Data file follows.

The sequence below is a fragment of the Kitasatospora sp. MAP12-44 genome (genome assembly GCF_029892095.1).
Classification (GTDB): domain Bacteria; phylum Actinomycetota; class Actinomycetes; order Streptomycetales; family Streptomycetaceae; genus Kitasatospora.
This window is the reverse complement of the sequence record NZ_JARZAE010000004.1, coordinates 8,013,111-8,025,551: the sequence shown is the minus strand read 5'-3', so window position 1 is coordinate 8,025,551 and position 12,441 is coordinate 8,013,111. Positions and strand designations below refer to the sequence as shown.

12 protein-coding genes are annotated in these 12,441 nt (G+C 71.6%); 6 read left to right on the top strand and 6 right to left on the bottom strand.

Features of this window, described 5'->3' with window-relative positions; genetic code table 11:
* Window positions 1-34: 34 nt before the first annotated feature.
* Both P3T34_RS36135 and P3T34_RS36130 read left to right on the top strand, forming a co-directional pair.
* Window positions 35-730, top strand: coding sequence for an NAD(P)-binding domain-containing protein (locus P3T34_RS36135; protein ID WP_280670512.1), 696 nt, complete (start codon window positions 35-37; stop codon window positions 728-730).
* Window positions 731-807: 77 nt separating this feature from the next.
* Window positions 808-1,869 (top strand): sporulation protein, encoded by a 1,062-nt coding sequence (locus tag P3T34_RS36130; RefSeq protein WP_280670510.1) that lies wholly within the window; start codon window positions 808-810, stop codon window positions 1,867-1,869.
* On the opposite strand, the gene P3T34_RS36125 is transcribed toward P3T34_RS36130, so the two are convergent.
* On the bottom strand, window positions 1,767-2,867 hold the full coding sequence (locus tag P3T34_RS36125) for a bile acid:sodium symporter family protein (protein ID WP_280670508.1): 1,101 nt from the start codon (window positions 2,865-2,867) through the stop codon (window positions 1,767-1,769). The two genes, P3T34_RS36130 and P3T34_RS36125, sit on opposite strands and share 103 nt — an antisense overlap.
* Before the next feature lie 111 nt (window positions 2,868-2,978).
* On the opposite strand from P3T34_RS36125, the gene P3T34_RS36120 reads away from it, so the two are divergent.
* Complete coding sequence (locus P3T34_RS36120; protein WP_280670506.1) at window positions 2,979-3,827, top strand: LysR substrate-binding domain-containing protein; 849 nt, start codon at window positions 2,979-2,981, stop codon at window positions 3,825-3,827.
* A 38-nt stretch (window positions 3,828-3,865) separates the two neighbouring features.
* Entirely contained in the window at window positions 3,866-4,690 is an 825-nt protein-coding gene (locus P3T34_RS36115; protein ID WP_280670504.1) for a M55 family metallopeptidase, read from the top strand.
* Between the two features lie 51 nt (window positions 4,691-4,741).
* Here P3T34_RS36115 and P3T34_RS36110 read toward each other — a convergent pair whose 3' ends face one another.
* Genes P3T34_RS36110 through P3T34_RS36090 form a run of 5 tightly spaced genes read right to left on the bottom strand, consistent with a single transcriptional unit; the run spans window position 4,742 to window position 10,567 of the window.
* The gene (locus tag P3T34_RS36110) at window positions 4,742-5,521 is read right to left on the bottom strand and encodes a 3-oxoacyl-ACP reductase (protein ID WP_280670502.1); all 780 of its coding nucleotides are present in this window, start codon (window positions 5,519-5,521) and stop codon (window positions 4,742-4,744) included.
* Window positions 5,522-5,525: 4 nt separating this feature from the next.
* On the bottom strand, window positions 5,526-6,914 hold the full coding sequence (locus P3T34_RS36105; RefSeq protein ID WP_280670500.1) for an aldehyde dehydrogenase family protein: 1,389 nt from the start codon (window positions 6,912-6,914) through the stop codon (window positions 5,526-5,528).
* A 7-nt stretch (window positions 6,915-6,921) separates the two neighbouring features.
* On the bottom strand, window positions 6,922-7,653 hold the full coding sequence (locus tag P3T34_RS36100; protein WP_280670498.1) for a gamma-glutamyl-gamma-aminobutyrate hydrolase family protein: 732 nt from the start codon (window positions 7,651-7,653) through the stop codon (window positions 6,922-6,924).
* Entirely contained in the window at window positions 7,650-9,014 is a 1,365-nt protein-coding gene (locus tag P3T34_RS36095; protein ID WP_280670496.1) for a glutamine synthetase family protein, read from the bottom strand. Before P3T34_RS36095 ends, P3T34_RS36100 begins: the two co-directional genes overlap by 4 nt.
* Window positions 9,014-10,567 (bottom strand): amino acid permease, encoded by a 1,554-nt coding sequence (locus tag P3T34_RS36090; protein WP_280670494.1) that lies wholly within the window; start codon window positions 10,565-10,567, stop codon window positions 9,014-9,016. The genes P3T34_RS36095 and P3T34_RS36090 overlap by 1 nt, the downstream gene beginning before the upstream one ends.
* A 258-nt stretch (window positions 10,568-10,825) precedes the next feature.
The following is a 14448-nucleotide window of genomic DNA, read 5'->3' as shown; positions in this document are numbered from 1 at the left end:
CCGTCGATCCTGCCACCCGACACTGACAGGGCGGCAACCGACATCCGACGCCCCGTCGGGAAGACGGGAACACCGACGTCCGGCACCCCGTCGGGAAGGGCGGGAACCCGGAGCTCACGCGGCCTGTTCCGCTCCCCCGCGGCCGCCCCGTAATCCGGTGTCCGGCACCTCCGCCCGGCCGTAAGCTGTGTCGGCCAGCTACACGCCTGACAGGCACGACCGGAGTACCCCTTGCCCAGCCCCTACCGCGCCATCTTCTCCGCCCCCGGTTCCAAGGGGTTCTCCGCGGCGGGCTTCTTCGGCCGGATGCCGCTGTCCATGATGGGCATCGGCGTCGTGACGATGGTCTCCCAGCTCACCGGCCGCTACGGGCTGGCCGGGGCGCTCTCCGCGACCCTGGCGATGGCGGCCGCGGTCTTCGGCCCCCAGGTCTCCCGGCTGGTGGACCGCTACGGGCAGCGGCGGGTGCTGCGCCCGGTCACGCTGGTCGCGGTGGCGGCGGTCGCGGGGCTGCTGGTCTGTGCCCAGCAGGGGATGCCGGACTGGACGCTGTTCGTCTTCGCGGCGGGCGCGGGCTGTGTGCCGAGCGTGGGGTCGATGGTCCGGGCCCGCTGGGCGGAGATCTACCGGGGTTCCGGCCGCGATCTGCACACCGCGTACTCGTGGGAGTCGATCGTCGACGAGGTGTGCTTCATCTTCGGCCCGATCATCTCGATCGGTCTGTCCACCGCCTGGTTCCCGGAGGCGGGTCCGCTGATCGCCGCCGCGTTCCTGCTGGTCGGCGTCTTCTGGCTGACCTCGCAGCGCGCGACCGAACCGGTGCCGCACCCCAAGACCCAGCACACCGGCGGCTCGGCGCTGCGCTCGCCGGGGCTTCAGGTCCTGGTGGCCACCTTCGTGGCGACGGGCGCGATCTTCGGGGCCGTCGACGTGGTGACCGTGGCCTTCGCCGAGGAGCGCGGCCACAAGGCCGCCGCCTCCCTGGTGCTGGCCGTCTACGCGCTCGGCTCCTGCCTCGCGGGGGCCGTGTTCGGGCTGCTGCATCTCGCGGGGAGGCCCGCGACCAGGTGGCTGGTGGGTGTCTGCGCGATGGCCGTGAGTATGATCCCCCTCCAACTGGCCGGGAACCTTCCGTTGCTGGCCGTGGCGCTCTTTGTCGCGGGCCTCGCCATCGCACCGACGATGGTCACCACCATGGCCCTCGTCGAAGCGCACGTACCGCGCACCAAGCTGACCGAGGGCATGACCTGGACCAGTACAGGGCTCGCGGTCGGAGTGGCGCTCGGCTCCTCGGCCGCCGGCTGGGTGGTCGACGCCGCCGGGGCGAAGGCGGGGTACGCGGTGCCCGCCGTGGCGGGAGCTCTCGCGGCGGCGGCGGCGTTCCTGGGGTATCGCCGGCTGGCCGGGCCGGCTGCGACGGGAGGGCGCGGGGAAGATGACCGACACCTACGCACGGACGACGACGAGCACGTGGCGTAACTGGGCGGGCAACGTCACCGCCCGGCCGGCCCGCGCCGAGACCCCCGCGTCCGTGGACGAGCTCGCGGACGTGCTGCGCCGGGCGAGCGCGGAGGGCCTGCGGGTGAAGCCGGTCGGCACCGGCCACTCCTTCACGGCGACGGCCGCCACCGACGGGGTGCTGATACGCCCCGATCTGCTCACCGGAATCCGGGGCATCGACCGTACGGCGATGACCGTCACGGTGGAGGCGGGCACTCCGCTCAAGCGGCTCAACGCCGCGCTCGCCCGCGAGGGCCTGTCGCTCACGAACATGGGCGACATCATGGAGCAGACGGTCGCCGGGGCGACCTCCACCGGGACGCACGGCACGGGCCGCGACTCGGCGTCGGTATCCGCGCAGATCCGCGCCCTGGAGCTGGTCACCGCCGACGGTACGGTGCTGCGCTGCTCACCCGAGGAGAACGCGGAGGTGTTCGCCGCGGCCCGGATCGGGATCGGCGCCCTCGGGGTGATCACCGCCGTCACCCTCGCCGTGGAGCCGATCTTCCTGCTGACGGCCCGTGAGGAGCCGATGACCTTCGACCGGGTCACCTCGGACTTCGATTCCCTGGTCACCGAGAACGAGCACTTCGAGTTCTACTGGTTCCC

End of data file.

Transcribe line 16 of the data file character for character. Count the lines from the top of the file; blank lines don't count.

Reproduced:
* A 38-nt stretch (window positions 3,828-3,865) separates the two neighbouring features.